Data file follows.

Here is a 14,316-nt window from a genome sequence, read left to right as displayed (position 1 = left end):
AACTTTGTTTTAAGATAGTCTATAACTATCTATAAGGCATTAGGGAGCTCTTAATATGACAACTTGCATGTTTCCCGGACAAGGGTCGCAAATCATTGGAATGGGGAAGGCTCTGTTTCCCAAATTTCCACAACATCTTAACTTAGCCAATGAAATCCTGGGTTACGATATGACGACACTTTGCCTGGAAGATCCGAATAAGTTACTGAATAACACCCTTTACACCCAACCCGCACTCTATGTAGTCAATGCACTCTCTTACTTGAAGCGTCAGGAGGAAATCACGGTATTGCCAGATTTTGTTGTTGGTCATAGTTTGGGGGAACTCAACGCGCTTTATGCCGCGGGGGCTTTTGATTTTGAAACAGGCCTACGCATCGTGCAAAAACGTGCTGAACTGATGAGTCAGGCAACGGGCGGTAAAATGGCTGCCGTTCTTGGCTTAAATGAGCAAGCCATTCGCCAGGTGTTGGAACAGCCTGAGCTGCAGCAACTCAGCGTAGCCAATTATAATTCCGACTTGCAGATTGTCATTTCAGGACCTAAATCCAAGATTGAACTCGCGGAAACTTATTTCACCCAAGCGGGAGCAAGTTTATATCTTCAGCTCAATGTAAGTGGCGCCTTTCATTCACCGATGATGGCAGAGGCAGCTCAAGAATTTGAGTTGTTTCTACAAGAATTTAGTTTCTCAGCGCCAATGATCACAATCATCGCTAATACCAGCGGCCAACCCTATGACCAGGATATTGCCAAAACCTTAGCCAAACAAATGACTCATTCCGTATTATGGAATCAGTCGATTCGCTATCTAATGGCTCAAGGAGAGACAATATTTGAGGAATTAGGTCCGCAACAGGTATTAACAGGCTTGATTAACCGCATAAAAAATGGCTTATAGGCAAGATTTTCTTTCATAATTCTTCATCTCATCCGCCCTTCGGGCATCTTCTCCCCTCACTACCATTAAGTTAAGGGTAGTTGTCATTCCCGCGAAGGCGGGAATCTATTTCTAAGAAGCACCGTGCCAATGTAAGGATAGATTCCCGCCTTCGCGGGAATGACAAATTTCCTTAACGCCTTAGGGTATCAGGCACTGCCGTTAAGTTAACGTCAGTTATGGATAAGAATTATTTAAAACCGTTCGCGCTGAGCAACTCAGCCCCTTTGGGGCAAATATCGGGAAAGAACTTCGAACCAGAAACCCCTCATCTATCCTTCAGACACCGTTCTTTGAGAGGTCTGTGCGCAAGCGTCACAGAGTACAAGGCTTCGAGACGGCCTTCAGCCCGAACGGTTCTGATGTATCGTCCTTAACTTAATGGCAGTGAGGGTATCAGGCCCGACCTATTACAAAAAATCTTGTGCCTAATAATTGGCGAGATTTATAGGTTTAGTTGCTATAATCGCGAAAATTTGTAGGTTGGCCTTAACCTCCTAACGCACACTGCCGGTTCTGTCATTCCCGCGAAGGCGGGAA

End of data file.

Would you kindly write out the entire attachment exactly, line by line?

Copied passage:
Here is a 14,316-nt window from a genome sequence, read left to right as displayed (position 1 = left end):
AACTTTGTTTTAAGATAGTCTATAACTATCTATAAGGCATTAGGGAGCTCTTAATATGACAACTTGCATGTTTCCCGGACAAGGGTCGCAAATCATTGGAATGGGGAAGGCTCTGTTTCCCAAATTTCCACAACATCTTAACTTAGCCAATGAAATCCTGGGTTACGATATGACGACACTTTGCCTGGAAGATCCGAATAAGTTACTGAATAACACCCTTTACACCCAACCCGCACTCTATGTAGTCAATGCACTCTCTTACTTGAAGCGTCAGGAGGAAATCACGGTATTGCCAGATTTTGTTGTTGGTCATAGTTTGGGGGAACTCAACGCGCTTTATGCCGCGGGGGCTTTTGATTTTGAAACAGGCCTACGCATCGTGCAAAAACGTGCTGAACTGATGAGTCAGGCAACGGGCGGTAAAATGGCTGCCGTTCTTGGCTTAAATGAGCAAGCCATTCGCCAGGTGTTGGAACAGCCTGAGCTGCAGCAACTCAGCGTAGCCAATTATAATTCCGACTTGCAGATTGTCATTTCAGGACCTAAATCCAAGATTGAACTCGCGGAAACTTATTTCACCCAAGCGGGAGCAAGTTTATATCTTCAGCTCAATGTAAGTGGCGCCTTTCATTCACCGATGATGGCAGAGGCAGCTCAAGAATTTGAGTTGTTTCTACAAGAATTTAGTTTCTCAGCGCCAATGATCACAATCATCGCTAATACCAGCGGCCAACCCTATGACCAGGATATTGCCAAAACCTTAGCCAAACAAATGACTCATTCCGTATTATGGAATCAGTCGATTCGCTATCTAATGGCTCAAGGAGAGACAATATTTGAGGAATTAGGTCCGCAACAGGTATTAACAGGCTTGATTAACCGCATAAAAAATGGCTTATAGGCAAGATTTTCTTTCATAATTCTTCATCTCATCCGCCCTTCGGGCATCTTCTCCCCTCACTACCATTAAGTTAAGGGTAGTTGTCATTCCCGCGAAGGCGGGAATCTATTTCTAAGAAGCACCGTGCCAATGTAAGGATAGATTCCCGCCTTCGCGGGAATGACAAATTTCCTTAACGCCTTAGGGTATCAGGCACTGCCGTTAAGTTAACGTCAGTTATGGATAAGAATTATTTAAAACCGTTCGCGCTGAGCAACTCAGCCCCTTTGGGGCAAATATCGGGAAAGAACTTCGAACCAGAAACCCCTCATCTATCCTTCAGACACCGTTCTTTGAGAGGTCTGTGCGCAAGCGTCACAGAGTACAAGGCTTCGAGACGGCCTTCAGCCCGAACGGTTCTGATGTATCGTCCTTAACTTAATGGCAGTGAGGGTATCAGGCCCGACCTATTACAAAAAATCTTGTGCCTAATAATTGGCGAGATTTATAGGTTTAGTTGCTATAATCGCGAAAATTTGTAGGTTGGCCTTAACCTCCTAACGCACACTGCCGGTTCTGTCATTCCCGCGAAGGCGGGAA